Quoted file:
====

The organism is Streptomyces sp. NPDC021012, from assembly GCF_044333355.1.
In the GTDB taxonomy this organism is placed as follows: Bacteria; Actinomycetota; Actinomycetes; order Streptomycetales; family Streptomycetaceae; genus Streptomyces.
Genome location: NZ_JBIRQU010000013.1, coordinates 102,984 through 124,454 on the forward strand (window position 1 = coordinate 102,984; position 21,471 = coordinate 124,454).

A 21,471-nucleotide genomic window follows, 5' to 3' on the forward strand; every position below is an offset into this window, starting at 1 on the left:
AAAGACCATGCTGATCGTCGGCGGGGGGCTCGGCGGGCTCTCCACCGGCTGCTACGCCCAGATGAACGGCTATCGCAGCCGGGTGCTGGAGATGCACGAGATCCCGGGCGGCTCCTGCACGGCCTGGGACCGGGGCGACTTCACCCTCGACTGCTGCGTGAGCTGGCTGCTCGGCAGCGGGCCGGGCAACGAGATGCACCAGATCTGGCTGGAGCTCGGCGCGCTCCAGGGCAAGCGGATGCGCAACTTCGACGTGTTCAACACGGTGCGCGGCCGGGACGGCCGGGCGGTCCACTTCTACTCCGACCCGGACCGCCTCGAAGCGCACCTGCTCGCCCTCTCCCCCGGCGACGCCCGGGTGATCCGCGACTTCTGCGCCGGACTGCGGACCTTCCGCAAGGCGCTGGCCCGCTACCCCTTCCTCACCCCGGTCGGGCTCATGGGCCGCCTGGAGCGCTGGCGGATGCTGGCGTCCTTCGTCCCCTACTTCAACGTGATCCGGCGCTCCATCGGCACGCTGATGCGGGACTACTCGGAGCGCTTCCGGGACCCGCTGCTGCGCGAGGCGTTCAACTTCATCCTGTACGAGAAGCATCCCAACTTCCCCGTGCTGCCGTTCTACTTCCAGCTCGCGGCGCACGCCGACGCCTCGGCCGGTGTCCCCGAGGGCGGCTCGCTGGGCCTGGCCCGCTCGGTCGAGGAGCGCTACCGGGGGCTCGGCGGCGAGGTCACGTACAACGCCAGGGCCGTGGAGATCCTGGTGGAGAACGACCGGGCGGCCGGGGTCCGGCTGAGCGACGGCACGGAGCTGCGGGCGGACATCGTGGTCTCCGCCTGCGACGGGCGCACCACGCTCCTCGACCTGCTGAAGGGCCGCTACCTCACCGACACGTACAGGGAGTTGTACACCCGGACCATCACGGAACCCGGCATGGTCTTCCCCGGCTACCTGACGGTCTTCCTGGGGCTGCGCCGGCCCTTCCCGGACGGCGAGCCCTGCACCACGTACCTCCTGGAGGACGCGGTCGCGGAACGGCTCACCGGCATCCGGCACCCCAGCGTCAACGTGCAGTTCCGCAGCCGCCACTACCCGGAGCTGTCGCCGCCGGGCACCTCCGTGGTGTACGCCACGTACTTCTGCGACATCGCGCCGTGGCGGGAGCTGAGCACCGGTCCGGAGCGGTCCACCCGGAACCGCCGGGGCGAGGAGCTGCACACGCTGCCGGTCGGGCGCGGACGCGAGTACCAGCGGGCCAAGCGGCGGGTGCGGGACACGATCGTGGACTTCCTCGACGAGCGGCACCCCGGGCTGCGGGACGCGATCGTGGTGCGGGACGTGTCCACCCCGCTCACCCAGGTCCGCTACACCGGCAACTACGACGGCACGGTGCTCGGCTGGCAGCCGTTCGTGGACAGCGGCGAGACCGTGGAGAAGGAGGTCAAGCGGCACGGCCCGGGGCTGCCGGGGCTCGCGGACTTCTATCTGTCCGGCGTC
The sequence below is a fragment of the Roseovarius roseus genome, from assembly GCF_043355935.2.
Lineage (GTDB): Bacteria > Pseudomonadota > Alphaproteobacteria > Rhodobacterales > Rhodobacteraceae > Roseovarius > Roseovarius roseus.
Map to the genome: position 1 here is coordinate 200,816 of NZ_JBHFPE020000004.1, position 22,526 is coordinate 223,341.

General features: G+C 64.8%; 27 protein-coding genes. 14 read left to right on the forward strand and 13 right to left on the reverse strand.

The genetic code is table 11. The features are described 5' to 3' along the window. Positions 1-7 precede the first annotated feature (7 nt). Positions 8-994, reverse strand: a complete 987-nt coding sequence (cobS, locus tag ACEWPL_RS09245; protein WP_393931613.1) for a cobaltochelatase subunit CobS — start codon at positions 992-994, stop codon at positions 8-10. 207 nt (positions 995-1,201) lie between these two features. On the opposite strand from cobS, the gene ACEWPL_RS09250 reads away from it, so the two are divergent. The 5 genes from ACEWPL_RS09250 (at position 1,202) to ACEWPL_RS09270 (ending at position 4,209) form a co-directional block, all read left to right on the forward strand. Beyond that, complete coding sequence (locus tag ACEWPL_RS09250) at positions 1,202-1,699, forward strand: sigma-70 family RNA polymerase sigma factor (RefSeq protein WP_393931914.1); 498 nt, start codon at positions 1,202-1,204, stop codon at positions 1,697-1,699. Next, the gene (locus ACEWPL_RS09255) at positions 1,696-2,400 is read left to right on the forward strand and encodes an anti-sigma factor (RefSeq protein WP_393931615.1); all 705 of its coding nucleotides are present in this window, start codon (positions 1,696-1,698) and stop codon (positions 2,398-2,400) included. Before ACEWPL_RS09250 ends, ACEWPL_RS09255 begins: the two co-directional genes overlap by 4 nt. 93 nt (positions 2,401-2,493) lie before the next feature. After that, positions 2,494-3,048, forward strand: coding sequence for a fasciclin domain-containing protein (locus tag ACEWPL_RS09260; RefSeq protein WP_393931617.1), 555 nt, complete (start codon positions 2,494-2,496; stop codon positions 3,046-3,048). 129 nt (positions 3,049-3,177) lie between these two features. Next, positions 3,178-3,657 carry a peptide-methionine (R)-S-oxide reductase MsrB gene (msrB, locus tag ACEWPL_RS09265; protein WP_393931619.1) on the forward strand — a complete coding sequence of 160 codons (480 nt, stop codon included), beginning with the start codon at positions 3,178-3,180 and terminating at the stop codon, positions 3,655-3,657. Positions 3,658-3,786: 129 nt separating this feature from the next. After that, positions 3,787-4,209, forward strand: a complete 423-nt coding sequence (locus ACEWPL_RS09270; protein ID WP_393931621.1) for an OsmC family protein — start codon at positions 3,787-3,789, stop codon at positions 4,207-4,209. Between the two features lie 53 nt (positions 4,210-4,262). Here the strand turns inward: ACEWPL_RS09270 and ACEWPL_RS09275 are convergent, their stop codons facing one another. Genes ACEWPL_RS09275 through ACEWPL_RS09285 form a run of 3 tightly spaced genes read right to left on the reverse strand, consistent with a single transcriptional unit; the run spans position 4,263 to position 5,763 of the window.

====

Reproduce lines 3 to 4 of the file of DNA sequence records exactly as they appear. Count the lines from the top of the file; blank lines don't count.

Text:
Genome location: NZ_JBIRQU010000013.1, coordinates 102,984 through 124,454 on the forward strand (window position 1 = coordinate 102,984; position 21,471 = coordinate 124,454).

A 21,471-nucleotide genomic window follows, 5' to 3' on the forward strand; every position below is an offset into this window, starting at 1 on the left: